September 2014
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TD Magazine

Workplace Productivity Drains

Monday, September 8, 2014

Wasting time? So are your co-workers.

If you work in an office environment, you've probably engaged in less-than-productive activities on company time. Perhaps you checked your Facebook account, sent a text to your sweetheart, or shared the latest office gossip with your colleague in the next cubicle. A recent CareerBuilder study confirms that you are not alone.

Unproductive behaviors are not uncommon at work, and data gathered from more than 5,000 human resource professionals, employers, and full-time employees show that there are several common enemies of workplace productivity.

Given our society's heavy reliance on mobile devices and incessant activity on social media, it is no surprise that technology-related distractions figure prominently on CareerBuilder's top 10 list:

  • cellphone/texting, 50 percent
  • gossip, 42 percent
  • the Internet, 39 percent
  • social media, 38 percent
  • snack breaks or smoke breaks, 27 percent
  • noisy co-workers, 24 percent
  • meetings, 23 percent
  • email, 23 percent
  • co-workers dropping by, 23 percent
  • co-workers putting calls on speakerphone, 10 percent.

With so many distractions leading to poor performance, most employers (73 percent) report that they use certain tactics to combat these time-wasters. Among the most common measures are blocking certain Internet sites (36 percent do this), prohibiting the personal use of cellphones (25 percent), and monitoring email and Internet usage (22 percent).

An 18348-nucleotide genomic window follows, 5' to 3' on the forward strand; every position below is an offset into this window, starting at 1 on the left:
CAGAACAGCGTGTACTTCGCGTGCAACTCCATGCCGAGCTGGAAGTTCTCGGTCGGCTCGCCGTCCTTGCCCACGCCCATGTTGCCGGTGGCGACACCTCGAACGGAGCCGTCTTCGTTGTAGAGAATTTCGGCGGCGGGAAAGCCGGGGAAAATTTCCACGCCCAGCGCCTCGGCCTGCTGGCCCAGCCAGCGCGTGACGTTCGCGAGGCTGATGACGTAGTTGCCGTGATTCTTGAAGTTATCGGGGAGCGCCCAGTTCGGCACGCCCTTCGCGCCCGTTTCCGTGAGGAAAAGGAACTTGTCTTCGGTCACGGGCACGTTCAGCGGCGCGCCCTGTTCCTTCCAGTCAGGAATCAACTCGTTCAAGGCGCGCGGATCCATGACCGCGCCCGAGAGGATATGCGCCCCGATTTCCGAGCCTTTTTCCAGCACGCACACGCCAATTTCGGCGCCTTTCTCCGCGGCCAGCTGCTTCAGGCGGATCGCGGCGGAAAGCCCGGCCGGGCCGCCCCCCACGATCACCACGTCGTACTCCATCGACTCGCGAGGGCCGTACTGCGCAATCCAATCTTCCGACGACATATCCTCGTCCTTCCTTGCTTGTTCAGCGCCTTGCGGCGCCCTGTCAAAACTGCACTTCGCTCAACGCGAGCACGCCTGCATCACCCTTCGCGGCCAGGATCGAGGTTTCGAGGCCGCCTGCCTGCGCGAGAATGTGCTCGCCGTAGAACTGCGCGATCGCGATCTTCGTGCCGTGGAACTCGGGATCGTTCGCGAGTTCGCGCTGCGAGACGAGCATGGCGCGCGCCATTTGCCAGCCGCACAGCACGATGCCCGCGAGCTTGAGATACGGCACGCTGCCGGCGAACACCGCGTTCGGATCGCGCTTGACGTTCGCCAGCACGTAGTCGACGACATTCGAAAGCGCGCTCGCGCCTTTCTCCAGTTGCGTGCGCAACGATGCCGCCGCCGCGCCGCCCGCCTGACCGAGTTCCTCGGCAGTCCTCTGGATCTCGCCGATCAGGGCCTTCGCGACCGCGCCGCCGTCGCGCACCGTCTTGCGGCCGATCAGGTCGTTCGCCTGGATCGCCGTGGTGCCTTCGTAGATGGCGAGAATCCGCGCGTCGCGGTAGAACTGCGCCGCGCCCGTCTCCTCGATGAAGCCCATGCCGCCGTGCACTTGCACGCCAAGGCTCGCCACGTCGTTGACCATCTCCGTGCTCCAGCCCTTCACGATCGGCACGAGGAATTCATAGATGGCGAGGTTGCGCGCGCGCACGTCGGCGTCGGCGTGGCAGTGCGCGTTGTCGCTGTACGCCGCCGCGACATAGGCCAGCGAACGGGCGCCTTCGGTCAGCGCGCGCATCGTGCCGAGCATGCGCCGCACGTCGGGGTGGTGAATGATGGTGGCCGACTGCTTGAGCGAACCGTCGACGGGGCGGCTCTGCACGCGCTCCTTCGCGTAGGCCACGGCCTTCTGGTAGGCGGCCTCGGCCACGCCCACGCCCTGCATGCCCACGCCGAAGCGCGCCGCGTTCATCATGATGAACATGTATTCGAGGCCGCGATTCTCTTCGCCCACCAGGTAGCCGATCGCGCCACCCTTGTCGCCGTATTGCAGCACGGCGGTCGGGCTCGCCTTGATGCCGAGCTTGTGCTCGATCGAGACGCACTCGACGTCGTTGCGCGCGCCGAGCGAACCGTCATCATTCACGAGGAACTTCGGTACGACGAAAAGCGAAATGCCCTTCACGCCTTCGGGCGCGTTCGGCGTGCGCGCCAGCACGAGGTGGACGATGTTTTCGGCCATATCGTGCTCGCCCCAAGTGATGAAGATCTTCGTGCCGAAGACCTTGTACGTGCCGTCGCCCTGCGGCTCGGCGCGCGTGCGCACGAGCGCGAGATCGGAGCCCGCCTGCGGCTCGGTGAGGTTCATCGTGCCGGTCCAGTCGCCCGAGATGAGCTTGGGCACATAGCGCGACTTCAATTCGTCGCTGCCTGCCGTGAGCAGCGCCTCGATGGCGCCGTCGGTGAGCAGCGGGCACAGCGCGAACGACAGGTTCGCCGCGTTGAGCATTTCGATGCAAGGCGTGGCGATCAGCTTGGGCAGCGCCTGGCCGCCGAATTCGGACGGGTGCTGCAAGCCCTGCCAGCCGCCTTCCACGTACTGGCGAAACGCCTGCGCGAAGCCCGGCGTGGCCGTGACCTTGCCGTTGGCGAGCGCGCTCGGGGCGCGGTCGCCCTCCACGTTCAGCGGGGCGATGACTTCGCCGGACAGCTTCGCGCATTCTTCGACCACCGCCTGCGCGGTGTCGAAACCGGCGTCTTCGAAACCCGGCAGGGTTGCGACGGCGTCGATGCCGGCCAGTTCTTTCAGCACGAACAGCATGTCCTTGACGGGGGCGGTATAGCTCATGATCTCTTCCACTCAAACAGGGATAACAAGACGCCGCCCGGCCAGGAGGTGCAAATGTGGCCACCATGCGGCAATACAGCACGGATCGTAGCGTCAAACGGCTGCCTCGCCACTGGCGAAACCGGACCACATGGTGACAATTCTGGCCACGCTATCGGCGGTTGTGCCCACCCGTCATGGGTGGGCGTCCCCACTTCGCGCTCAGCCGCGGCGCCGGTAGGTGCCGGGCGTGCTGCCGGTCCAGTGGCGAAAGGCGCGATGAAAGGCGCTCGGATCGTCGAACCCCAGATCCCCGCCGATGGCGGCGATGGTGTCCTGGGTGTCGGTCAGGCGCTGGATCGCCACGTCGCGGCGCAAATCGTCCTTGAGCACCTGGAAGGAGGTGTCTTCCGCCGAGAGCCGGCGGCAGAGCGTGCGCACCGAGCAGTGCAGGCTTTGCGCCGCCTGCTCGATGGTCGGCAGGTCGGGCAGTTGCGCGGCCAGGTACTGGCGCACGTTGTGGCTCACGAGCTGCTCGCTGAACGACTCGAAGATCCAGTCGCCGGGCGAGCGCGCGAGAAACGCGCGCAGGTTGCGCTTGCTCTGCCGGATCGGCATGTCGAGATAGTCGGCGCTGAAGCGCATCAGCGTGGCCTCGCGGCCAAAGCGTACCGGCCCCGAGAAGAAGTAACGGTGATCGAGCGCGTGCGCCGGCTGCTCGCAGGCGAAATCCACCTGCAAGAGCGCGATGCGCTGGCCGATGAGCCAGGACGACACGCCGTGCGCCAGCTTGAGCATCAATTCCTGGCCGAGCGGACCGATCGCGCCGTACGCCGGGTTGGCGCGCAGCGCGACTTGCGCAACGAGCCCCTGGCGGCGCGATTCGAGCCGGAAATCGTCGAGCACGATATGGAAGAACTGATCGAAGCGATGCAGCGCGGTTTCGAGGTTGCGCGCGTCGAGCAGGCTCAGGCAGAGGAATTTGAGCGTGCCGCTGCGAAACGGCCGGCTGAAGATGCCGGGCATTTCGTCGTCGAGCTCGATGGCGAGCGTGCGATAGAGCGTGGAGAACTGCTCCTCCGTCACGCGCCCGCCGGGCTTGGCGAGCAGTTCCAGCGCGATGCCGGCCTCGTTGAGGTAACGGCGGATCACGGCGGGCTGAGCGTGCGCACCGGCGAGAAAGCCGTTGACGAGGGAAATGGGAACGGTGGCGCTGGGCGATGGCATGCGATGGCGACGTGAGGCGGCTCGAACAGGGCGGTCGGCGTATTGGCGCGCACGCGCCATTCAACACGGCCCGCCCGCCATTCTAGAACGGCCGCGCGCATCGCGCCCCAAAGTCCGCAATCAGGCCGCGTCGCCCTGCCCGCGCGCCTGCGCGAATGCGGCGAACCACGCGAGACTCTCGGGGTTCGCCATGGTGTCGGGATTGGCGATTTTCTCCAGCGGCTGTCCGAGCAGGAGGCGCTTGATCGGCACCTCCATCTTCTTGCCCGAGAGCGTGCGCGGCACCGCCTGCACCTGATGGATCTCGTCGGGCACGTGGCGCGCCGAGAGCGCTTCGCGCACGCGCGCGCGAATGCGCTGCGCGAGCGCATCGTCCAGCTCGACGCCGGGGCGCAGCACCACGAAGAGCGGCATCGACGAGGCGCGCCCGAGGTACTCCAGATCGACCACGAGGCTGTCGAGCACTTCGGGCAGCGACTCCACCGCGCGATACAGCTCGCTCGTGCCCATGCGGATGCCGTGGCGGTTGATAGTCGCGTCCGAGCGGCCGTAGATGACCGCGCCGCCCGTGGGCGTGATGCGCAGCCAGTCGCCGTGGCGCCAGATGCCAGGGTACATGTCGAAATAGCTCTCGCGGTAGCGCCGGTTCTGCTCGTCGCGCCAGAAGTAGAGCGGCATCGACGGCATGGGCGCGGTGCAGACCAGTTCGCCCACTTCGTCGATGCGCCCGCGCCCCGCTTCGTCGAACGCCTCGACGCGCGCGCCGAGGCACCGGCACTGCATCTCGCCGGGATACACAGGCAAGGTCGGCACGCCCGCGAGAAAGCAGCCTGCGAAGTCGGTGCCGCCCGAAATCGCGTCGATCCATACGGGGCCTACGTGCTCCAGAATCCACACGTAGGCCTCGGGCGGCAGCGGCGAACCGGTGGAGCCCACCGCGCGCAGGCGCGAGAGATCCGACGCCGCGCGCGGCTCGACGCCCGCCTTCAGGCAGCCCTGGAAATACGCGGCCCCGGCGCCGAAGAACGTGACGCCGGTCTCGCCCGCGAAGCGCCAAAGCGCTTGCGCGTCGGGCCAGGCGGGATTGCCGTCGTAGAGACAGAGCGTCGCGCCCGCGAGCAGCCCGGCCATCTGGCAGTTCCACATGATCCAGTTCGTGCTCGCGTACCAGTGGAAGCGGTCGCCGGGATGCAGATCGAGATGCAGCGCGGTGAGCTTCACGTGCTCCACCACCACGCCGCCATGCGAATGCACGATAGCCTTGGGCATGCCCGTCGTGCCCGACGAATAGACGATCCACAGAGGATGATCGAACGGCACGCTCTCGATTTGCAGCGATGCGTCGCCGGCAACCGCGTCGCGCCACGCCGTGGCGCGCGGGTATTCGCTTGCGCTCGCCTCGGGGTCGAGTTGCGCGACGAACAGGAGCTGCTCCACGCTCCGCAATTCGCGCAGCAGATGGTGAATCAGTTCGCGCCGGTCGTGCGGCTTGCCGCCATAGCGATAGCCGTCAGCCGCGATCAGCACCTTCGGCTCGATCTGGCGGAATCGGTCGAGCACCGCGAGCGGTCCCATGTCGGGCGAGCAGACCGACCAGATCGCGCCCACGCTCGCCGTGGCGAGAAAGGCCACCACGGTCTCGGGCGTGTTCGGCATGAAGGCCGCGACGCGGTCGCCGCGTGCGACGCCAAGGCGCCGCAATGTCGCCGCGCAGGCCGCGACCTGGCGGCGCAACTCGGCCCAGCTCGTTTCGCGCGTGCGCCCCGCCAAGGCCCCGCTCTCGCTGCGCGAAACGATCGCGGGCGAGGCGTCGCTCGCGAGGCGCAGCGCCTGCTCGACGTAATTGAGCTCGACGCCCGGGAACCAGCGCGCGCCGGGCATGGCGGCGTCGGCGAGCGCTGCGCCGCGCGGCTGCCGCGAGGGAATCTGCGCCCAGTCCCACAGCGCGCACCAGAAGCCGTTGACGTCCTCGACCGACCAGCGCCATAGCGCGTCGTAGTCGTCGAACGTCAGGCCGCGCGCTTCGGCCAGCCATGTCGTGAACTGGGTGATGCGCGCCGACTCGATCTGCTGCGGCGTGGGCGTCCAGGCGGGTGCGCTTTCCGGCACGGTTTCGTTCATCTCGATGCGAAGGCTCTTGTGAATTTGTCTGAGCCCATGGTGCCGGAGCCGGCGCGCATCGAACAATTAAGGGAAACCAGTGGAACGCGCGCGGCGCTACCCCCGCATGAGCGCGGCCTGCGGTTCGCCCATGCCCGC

Although these preventive measures may work, it is ultimately up to employees to ensure that they are working up to their full potential. Rosemary Haefner, vice president of HR at CareerBuilder, suggests that employees "be organized and designate times to work on different deliverables. Minimize interruptions and save personal communications for your lunch hour or break."

Haefner also recommends avoiding unnecessary meetings and communicating wisely (call or walk to a colleague's desk instead of crafting an email) as ways to prevent wasting time at work.

About the Author

Vanessa Fludd is a manager in the education department of the Association for Talent Development (ATD).

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